What is the Time Value of Money (TVM) and how does it impact my investment?

The Time Value of Money (TVM) refers to situations involving the exchange of something of value (money) at separate points in time. Basically all investments relate back to the exchange of money at a certain point in time for the rights to the future capital associated with that investment. In very simple terms, the TVM proves the idea that a dollar today is worth more than that same dollar amount tomorrow; it shows the impact that time has on money.

For example:

Say you are considering putting $10,000 dollars into a savings account today that would earn 3% interest.

  • In 1 year that $10,000 dollars would be worth $10,300.00
  • In 5 years that $10,000 dollars would be worth $11,592.74
  • In 10 years that $10,000 dollars would be worth $13,439.16
  • In 20 years that $10,000 dollars would be worth $18,061.11

As you can see above, because interest (earned in one year) continues to earn interest (later years), your original investment grows by just letting the TVM work its course. This is a very basic example, but it shows the importance of the TVM and how it can impact your investment.

So remember, take advantage of time! The more you invest now, the more that investment will grow in the future.

If you would like to see more real life examples schedule a “Steps Toward Investing” workshop with the Financial Wellness Peer Educators where we can talk more about the effects the TVM can have on a portfolio or retirement account. You can also schedule a one-on-one appointment with a peer educator by emailing financial.wellnessuie@gmail.com.

Written by Brandon Wyeth, Financial Wellness Peer Educator, University of Illinois Extension, 2017.

Reviewed by Kathy Sweedler, Consumer Economics Educator, University of Illinois Extension.

When should I start investing?

The right answer to that question is simple: right now. Okay, you might not be ready to invest right this second, but that doesn’t mean that you can’t start planning today. The reason why timing is so important is because of something called compound interest. There is a famous saying that goes: “Compound interest is the eighth wonder of the world. He who understands it, earns it … he who doesn’t … pays it”. Since Albert Einstein is arguably one of the greatest minds in human history, his quote might be worth adhering to.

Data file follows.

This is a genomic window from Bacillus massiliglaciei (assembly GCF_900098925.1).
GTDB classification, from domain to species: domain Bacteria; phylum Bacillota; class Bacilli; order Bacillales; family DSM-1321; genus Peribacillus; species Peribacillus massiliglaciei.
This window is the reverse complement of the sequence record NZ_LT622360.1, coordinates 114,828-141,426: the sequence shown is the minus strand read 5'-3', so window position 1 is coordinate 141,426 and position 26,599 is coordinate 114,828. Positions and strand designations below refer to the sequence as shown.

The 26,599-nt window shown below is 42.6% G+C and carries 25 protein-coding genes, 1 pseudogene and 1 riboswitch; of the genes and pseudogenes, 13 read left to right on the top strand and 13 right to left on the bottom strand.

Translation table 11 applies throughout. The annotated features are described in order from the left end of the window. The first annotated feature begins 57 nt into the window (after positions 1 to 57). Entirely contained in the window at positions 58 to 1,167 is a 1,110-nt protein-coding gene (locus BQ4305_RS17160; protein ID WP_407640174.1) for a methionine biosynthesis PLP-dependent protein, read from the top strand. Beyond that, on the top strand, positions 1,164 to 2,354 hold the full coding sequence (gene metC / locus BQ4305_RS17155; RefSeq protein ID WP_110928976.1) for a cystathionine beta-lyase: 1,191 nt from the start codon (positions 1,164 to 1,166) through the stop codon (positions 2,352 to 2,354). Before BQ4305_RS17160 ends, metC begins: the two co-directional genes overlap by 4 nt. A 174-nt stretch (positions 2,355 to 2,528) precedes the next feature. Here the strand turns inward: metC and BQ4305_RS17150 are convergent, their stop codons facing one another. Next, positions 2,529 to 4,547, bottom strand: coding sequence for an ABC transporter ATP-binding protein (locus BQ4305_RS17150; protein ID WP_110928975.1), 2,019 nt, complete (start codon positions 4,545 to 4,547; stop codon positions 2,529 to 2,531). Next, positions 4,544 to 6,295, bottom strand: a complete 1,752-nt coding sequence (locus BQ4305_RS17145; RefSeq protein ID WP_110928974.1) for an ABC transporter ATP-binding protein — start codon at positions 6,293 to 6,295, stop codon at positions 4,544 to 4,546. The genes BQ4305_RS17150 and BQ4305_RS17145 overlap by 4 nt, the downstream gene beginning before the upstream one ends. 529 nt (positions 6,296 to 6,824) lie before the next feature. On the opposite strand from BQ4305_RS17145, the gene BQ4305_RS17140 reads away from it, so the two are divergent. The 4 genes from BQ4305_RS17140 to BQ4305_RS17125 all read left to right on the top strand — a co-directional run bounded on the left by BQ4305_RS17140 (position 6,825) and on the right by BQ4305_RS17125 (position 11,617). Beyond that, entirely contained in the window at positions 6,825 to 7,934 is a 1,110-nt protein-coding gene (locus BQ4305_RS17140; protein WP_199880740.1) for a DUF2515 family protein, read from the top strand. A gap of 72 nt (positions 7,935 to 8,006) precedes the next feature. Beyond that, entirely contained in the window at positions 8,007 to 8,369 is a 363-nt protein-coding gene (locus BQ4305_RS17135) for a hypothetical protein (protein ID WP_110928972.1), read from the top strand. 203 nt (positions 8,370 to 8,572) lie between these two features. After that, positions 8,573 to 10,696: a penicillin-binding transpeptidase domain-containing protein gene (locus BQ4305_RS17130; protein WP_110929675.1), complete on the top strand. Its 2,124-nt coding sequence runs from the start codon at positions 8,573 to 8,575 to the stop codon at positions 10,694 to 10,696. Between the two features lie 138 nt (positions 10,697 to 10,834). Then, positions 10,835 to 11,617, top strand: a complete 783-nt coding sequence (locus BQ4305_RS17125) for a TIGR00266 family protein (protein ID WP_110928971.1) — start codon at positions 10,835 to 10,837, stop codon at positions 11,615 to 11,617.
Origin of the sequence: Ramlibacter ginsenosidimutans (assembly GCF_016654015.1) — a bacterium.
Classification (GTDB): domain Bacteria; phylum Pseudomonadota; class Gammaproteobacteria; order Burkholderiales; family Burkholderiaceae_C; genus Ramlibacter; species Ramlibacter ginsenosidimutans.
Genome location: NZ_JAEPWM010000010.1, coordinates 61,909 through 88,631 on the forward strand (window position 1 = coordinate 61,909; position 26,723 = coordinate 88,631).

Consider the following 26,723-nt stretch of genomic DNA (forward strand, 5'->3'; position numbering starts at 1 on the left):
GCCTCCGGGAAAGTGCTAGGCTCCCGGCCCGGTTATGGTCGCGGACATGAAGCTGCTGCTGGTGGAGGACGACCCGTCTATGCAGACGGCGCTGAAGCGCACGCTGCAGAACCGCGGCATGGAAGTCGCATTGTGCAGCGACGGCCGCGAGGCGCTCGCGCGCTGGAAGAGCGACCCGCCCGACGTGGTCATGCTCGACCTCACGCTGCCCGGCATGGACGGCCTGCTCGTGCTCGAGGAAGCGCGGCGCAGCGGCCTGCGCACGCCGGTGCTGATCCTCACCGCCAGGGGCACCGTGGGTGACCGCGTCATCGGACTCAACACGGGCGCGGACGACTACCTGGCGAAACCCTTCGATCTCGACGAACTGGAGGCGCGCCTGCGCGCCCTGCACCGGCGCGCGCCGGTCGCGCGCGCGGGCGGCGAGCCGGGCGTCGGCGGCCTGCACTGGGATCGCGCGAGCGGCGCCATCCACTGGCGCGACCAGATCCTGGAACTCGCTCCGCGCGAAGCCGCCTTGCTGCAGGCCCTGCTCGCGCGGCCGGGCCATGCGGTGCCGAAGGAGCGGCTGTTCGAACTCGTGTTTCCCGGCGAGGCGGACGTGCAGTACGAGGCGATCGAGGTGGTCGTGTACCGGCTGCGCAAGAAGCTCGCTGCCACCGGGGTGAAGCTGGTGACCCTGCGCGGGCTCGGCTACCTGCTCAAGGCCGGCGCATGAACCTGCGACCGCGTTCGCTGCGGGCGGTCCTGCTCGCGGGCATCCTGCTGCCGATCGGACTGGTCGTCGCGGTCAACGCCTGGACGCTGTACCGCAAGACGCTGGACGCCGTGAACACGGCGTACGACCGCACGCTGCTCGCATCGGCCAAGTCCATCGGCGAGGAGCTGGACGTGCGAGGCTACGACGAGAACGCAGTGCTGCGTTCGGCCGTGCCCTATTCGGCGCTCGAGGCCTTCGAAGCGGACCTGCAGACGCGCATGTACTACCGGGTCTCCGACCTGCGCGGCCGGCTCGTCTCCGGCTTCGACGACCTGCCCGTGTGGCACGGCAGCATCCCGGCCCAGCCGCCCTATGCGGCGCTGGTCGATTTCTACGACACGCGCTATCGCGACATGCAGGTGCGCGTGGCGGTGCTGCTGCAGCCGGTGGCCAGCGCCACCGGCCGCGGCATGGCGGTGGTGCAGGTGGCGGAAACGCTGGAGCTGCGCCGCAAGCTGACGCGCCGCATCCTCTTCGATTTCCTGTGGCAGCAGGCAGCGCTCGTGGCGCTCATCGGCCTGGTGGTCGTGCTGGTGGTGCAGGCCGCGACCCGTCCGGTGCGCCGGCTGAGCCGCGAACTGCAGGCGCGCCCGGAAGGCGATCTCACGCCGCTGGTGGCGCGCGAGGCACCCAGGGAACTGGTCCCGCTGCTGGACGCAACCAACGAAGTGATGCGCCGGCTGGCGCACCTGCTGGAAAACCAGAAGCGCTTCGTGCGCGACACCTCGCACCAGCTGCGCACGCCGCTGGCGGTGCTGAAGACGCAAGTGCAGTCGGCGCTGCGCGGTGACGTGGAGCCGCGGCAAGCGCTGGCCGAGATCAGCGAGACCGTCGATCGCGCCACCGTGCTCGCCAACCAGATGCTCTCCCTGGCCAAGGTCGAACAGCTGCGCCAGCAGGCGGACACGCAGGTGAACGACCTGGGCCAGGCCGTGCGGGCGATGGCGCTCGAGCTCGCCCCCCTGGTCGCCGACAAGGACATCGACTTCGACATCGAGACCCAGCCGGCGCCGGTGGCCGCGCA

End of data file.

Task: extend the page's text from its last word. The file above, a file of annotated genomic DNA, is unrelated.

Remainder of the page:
Compound interest is the process of adding interest to the initial investment including interest that’s already been earned. In other words, compound interest allows you to earn interest on interest, and over time this can make a real impact on the returns of your investments. If you’re planning on investing in stocks, they won’t be earning interest per se, but they’ll be earning returns such as dividends and (stock) growth. Then as long as you don’t withdraw what you’ve accumulated, and allow that to be automatically reinvested, you’ll experience compounding returns.

A quick example of this would be as follows: you have $100 in two separate accounts that both offer 10% returns on your investment, and you keep the money in there for 10 years. The only difference is that one account gives you compound interest but one doesn’t. At the end of the 10 years, the account with the compound interest will have $271.79 in it. And the other account? Only $200. Compound interest really makes a difference.

Furthermore, as a young investor you’ll already be ahead of all of those who started investing later than you because you’ll have had a chance to let your money work for you for longer than others have. Young investors also have another advantage, which is safety. Investing funds that are left over after paying bills, etc, allows you to keep a clear head if your positions lose value, as you’ll have plenty of time to wait until the market makes a comeback. Though it is important to remember that one should only invest once they’ve saved up enough money for an emergency saving fund, to reduce risk in case anything goes wrong. All in all, start planning on putting your savings to work now, and you’ll be glad you did in the future. Then 10 years from now when others say that they wished they started investing years ago, you’ll already be ahead of the game. Also, check out our website to access more resources on investing and finances in general.

Written by Robert Sniezko, Financial Wellness Peer Educator, University of Illinois Extension, 2017.

Reviewed by Kathy Sweedler, Consumer Economics Educator, University of Illinois Extension.